What we do with our rescues, at the Healthy Pet Network Rescue and Sanctuary is, both the dogs and cats graze on a high quality grain free dry food with a quality source of protein as its first ingredient and which includes fruits and vegetables with antioxidants and other important nutrients and they also get one home cooked meal each day with high quality protein sources, vegetables and we do include a variety of quality “whole” grains such as barley, brown rice, and oats. Potatoes are very good but even though they like sweet potatoes, they only get them occasionally as they are high in estrogen. We are very careful with wheat products as they may contribute to allergies and we do not use Soy products as they are high in estrogen.

In conclusion, though some fruits and vegetables can add important vitamins and nutrients to your pets diet, STRICT Vegetarian diets are not recommended for dogs and cats. They do require meat content in order to be healthy.  Make sure that you are buying dog food that has named meat sources, such as chicken, lamb, beef and so on.  It is ok to occasionally mix in more “exotic” protein sources, such as, duck, venison, rabbit etc. Just remember that these novel protein sources are generally intended for pets that have allergies to the common sources of protein.  If you feed your pet a regular diet of duck, venison, rabbit and other unusual meat sources, what will you do if your pet develops an allergy to them?  You will have no more exotic meat sources left to try.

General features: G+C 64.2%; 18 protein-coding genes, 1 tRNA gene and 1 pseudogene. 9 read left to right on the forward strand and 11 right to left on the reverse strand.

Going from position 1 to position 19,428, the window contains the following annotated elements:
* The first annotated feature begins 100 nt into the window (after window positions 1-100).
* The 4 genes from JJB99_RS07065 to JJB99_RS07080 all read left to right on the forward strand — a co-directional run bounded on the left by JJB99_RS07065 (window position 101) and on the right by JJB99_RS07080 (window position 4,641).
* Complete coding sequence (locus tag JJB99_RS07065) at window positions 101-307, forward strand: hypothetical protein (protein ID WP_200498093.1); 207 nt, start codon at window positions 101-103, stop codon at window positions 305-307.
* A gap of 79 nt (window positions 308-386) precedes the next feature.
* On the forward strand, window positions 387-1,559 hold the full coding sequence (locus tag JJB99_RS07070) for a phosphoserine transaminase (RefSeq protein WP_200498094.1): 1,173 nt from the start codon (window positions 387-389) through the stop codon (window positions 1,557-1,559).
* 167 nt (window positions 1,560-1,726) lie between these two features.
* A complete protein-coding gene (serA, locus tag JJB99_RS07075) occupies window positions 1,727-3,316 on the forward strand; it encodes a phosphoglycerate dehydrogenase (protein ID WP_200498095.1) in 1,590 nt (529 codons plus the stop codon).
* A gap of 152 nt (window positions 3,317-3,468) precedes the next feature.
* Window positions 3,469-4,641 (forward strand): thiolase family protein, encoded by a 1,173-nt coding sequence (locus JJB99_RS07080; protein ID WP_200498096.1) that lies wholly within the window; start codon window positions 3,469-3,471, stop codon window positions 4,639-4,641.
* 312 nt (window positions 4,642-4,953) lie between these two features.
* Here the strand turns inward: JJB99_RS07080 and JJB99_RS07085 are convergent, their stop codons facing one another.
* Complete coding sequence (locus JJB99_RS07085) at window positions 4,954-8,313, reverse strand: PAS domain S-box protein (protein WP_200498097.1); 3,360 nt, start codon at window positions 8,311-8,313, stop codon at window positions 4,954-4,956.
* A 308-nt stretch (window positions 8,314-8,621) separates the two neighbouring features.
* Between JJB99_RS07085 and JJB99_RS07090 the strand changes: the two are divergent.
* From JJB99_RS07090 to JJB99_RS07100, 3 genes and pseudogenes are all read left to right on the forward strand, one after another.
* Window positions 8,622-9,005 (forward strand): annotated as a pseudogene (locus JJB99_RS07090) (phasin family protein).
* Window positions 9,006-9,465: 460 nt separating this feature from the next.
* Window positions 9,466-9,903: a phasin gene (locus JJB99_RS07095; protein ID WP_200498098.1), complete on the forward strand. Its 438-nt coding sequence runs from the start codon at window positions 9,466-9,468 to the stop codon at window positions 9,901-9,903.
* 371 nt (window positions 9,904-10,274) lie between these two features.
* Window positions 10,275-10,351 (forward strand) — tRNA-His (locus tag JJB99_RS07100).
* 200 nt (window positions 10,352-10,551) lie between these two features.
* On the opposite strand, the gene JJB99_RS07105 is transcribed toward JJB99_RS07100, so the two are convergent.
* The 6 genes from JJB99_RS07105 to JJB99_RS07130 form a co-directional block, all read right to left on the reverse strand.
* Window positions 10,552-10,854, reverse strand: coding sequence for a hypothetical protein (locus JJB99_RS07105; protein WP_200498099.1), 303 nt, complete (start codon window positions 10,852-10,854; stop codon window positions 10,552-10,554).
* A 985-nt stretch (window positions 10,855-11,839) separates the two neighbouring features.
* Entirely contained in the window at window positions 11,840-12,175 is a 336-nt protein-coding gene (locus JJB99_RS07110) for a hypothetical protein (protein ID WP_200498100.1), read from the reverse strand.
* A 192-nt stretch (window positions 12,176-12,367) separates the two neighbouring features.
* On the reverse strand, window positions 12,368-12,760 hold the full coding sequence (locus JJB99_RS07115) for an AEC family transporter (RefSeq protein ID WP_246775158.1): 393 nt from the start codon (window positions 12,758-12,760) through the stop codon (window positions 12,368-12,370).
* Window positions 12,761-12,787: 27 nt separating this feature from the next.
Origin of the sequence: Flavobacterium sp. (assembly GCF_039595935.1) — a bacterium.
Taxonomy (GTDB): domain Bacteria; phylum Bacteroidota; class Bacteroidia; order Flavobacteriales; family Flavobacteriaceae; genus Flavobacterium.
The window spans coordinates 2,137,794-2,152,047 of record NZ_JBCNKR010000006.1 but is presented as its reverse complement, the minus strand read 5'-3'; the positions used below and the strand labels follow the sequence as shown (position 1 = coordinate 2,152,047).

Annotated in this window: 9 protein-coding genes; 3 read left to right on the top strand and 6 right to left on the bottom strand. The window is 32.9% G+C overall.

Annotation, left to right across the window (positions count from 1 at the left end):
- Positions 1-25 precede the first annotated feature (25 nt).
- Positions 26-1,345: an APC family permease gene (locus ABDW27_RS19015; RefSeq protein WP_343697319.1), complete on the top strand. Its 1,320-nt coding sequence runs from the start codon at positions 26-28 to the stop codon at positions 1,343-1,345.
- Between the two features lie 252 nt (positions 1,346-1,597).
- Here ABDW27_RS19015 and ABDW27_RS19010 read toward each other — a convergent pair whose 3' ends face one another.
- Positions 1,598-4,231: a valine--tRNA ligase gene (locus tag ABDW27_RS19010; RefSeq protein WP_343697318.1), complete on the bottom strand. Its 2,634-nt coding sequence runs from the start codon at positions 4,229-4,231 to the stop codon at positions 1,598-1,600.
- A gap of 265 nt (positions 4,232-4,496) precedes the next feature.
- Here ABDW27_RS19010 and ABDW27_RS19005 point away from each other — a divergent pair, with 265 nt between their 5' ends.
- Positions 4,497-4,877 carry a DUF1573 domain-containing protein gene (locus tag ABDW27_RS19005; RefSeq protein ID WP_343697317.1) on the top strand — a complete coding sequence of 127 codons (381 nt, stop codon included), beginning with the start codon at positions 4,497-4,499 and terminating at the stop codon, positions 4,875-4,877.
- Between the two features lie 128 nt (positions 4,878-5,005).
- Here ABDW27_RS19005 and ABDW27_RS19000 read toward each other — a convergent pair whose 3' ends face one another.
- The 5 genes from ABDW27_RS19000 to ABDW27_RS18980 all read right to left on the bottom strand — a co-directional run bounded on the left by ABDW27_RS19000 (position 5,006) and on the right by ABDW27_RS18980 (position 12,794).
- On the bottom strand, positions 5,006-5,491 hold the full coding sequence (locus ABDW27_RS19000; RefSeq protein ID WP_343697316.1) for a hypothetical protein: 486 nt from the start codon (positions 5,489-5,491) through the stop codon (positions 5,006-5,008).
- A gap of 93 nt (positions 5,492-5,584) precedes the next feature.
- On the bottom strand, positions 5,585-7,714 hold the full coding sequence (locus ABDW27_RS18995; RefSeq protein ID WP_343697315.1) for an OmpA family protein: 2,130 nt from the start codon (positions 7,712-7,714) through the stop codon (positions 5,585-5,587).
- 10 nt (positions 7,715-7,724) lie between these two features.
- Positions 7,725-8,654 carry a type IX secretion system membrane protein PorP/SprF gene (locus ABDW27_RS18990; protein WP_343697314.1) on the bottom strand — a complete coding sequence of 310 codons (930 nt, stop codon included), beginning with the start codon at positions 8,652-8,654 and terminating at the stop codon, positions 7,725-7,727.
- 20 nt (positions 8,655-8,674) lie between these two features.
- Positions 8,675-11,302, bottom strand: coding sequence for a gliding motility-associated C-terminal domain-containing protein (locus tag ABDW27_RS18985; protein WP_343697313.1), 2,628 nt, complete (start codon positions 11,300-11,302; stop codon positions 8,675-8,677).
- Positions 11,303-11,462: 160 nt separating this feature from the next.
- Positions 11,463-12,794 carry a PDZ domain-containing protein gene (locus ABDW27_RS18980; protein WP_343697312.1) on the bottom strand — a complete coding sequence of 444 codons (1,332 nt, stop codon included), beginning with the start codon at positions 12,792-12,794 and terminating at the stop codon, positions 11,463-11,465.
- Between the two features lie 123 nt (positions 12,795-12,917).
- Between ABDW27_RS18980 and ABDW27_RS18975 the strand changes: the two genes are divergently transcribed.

If you are a vegetarian and you have a dog or cat, it’s recommended that you do what is best for your dog, regardless of your own beliefs.  Take into account his/her health and welfare and feed them a high quality pet food.  If it makes you feel better there are many “Excellent” foods, some even feature holistic sources of meat.  Some foods are even made from free range chicken or come from meat sources grown by small producers.  You may not find a food you like in the large pet superstores but if you look online or visit other specialty pet food sellers, there are some excellent high quality pet foods available. If you would like a recommendation or two, I would be very happy to help.

Yours In Health,

Michael Goldman

About the Author:

Michael Goldman is an entrepreneur, teacher, writer/author, and animal care provider, who along with his wife Terry are best known as the founders of the Healthy Pet Network. As  respected authorities and consultants regarding Animal Health and Longevity, they help people with their pets health and well being. Their “passion” is the continued development of the Healthy Pet Network Animal Rescue and  Sanctuary. The Rescue and Sanctuary provides a home, food, medical attention and love for homeless or injured animals.

For more information, or to reach Michael, please visit the main site at www.healthypetnetwork.org or through their informational blog at www.healthypetnetwork.net

The article was originally posted and shared by the Healthy Pet Network